In my last post, I made comments about the vulnerabilities of cloud storage – specifically, that CrashPlan (like most cloud storage providers) stores a copy of the decryption key required to access your files on their servers, and that while this means that your files are still encrypted it also means that they can be decrypted without your knowledge by a malicious or inattentive system administrator, or under direction, coercion, or threat from a third party or government. In this post, I discuss one of the “zero-knowledge” cloud storage providers that eschews this behaviour: Tresorit.
Tresorit is a Dropbox-like cloud storage service with a client that manages the synchronization of folders called “tresors”. The key difference in the behaviour of the two is that the Tresorit client conducts encryption of all files on the client side using a key that is generated on the client device. All data is encrypted client-side; all transmissions between Tresorit’s servers and the client are secured with TLS; all data is encrypted at all times when stored on Tresorit’s servers. Access to synchronized files on new devices requires installation of and login to the client, at which point your Roaming Profile is downloaded and access to the encrypted files is granted. The authentication process is described as follows:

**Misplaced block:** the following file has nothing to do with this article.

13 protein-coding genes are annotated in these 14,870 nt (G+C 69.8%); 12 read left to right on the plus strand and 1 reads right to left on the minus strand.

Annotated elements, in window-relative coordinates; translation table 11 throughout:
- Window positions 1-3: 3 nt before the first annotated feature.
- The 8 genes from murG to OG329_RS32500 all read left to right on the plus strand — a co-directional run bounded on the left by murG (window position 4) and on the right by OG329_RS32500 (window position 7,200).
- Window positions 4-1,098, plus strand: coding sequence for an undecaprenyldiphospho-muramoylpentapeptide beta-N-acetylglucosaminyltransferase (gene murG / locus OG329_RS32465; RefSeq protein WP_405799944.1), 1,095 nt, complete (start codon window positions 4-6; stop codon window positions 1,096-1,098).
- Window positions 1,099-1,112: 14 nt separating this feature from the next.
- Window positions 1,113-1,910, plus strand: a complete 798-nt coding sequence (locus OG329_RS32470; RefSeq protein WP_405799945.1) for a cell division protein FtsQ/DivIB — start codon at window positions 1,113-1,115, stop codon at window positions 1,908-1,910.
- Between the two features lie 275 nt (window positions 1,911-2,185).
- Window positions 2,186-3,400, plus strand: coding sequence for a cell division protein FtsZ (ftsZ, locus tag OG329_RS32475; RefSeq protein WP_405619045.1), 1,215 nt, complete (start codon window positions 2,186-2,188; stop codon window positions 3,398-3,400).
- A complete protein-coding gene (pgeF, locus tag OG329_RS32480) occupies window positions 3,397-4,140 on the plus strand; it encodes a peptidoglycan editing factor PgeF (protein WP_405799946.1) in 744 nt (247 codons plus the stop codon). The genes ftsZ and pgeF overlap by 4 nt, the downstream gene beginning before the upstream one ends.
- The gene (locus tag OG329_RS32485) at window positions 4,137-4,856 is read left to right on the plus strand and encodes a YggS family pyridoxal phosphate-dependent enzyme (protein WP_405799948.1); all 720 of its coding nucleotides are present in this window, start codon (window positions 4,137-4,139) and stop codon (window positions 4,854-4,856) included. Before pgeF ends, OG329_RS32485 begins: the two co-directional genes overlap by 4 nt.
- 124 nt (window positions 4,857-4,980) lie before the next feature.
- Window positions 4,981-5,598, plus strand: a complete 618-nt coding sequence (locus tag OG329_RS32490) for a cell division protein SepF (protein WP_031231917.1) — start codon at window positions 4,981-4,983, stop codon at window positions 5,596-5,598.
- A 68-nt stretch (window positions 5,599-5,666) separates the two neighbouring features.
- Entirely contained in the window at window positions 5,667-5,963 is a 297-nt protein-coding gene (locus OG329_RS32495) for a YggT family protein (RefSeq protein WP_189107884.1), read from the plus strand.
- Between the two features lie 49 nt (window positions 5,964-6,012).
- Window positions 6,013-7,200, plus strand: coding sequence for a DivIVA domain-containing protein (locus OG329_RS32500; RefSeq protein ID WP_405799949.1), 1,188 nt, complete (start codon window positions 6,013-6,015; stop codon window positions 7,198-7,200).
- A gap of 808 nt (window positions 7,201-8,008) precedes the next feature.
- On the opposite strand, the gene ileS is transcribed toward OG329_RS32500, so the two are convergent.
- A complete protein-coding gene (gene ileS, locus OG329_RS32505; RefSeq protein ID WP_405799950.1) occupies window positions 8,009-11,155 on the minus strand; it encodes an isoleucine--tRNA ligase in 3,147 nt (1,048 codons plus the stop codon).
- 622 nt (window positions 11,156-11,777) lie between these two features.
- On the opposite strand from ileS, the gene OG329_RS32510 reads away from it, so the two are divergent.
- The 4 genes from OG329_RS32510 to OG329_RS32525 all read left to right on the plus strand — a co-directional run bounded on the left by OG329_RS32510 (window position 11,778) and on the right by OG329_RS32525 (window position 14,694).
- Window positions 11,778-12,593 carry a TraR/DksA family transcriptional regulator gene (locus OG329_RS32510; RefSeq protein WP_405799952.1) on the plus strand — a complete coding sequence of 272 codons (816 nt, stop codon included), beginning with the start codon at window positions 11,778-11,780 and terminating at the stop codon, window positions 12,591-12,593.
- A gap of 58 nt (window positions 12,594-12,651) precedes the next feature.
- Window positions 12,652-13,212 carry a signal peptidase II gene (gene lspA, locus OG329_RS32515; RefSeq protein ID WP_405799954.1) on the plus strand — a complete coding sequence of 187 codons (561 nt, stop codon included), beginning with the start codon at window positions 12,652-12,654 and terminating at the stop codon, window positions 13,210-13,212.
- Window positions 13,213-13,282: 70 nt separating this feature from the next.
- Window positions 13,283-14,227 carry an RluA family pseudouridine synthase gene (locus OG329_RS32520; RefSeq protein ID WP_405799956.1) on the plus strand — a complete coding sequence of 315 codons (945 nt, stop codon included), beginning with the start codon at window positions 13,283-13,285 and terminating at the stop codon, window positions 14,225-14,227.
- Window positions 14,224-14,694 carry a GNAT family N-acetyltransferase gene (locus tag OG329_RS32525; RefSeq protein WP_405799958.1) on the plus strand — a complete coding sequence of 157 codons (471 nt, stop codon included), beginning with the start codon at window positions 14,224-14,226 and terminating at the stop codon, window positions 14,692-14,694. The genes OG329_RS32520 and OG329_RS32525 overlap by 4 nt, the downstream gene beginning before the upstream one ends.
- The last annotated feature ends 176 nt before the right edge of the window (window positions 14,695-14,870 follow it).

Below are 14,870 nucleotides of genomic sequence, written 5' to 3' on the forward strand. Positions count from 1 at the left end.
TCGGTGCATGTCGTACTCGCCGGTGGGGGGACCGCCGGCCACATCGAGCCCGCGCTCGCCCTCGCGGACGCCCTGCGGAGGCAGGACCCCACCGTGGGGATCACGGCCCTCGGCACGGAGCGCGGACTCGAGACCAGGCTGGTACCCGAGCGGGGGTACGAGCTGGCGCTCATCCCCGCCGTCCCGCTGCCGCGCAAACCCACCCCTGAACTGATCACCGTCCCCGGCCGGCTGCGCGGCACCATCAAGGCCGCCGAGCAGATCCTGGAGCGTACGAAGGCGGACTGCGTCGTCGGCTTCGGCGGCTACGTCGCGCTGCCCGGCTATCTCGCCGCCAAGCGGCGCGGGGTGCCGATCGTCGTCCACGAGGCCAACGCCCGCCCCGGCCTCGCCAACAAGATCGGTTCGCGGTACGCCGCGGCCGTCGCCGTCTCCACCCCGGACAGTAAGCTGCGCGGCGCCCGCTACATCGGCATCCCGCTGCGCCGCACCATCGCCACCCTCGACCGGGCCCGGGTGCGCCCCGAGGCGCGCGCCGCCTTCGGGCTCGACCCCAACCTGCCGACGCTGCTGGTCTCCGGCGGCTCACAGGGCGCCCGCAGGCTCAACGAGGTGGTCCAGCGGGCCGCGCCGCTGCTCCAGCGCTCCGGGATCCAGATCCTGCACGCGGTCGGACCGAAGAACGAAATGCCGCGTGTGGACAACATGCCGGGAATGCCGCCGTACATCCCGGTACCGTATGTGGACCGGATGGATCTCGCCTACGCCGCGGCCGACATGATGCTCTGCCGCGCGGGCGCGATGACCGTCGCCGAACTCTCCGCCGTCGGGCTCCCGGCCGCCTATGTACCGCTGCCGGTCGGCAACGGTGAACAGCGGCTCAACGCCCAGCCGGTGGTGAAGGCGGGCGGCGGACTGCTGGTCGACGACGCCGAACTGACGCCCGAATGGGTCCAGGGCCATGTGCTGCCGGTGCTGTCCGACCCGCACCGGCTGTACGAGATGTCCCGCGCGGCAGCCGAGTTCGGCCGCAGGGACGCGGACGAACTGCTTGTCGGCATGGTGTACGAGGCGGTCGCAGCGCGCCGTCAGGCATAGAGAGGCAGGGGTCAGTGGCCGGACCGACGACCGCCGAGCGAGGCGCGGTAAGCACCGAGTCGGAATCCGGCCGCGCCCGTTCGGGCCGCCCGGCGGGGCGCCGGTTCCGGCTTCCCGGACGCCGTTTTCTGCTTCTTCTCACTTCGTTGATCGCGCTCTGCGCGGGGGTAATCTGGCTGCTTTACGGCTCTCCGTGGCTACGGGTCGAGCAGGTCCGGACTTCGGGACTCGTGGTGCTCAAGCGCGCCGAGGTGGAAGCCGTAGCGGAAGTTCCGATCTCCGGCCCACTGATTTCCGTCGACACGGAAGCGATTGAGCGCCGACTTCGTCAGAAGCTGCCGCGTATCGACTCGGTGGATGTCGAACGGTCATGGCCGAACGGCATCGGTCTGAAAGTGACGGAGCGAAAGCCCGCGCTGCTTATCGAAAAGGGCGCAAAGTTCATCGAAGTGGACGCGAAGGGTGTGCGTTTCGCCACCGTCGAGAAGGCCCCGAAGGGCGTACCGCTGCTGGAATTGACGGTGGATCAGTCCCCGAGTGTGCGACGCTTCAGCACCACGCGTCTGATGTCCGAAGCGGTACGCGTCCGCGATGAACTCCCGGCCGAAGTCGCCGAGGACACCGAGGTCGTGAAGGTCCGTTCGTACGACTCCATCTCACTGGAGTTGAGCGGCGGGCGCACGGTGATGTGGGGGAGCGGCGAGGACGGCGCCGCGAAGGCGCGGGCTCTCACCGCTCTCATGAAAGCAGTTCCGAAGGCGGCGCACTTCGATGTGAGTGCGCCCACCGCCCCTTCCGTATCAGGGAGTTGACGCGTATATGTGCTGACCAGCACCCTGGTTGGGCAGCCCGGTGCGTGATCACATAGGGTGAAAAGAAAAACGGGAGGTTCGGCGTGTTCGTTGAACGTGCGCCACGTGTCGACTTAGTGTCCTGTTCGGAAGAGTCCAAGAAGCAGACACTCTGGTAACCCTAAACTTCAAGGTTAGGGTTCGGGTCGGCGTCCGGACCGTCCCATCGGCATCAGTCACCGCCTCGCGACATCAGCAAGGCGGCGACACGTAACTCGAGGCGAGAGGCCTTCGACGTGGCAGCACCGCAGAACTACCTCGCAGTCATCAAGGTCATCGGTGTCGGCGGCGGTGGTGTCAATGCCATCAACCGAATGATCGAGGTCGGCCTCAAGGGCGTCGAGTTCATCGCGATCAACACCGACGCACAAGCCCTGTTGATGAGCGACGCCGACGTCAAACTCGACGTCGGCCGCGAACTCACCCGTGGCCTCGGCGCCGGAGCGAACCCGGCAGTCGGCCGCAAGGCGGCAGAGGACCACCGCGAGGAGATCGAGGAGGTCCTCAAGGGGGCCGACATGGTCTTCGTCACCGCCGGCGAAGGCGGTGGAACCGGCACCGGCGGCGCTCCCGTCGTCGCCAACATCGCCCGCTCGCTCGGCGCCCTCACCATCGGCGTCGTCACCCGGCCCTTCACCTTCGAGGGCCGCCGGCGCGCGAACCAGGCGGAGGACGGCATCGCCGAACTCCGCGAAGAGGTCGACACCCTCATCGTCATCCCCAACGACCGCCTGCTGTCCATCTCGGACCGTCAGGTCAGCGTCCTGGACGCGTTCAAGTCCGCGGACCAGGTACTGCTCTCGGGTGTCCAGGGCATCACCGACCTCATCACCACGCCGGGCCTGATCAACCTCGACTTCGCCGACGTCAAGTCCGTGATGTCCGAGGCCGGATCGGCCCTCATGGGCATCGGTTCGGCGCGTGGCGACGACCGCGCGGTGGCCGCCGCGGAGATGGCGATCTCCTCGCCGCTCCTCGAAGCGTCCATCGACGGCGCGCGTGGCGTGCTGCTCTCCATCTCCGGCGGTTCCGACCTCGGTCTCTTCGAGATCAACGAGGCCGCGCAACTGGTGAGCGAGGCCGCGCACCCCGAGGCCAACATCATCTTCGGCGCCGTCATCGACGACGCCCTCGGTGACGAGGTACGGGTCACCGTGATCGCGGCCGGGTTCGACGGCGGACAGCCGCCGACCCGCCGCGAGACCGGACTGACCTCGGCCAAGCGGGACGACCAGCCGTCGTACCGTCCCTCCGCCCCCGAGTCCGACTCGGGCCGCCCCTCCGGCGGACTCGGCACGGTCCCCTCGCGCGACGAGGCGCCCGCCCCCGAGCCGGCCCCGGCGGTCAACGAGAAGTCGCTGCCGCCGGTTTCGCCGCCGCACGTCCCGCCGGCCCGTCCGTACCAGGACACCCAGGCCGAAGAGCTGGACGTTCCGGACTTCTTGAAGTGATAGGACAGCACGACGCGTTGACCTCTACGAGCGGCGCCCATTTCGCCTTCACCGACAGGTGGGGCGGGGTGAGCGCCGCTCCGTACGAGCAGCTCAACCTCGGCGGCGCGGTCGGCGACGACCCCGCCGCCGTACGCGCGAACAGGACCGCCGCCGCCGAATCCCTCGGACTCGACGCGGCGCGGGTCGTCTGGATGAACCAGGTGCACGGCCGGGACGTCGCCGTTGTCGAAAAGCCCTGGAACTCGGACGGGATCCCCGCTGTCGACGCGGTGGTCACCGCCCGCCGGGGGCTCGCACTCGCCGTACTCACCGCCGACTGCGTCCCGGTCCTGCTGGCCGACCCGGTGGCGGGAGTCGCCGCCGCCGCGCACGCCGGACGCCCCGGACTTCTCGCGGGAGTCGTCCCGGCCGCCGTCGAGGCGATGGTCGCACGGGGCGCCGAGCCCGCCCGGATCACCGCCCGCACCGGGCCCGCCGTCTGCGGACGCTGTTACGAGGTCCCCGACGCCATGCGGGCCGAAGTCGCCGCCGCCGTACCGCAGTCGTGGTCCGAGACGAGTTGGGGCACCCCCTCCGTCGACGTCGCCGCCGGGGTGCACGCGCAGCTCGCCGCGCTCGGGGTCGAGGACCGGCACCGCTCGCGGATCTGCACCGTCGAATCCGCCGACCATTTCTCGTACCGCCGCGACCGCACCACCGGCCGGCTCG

[T]he server generates a 160 bit random nonce and sends it back along with the authentication salt as a challenge. The client assembles a response value which contains the authentication salt received from the server, and a newly generated 160 bit client-side temporary salt value. It then calculates your authentication key again from your password and the authentication salt provided by the server and uses it to derive the actual response using the PBKDFv2 algorithm with SHA1 and 1 iteration and sends it back to the server.
As the server is also able to calculate the proper response value using the stored authentication key and the PBKDFv2 algorithm, the authentication process is finished successfully if these two values match.
That last link provides a lot of useful information about how the Roaming Profile is encrypted, what happens on password change, and how Tresorit manages to allow encrypted access to files when you generate sharing links. Further information, recommended for the geeks among the cryptographers, is available in the Tresorit Security Whitepaper (link opens PDF version of the document).
For security-conscious users that still require cloud storage (for collaborative work or for a small measure of backup), Tresorit is a good choice. Basic use is free with 3 GB of storage, and plans with increased storage start at $12.50/user/month.
This is no replacement for a full backup system, so if that’s what you’re seeking look elsewhere. But most people could benefit from having cloud storage that doesn’t have prying eyes as a de facto component, and Tresorit does a great job at that.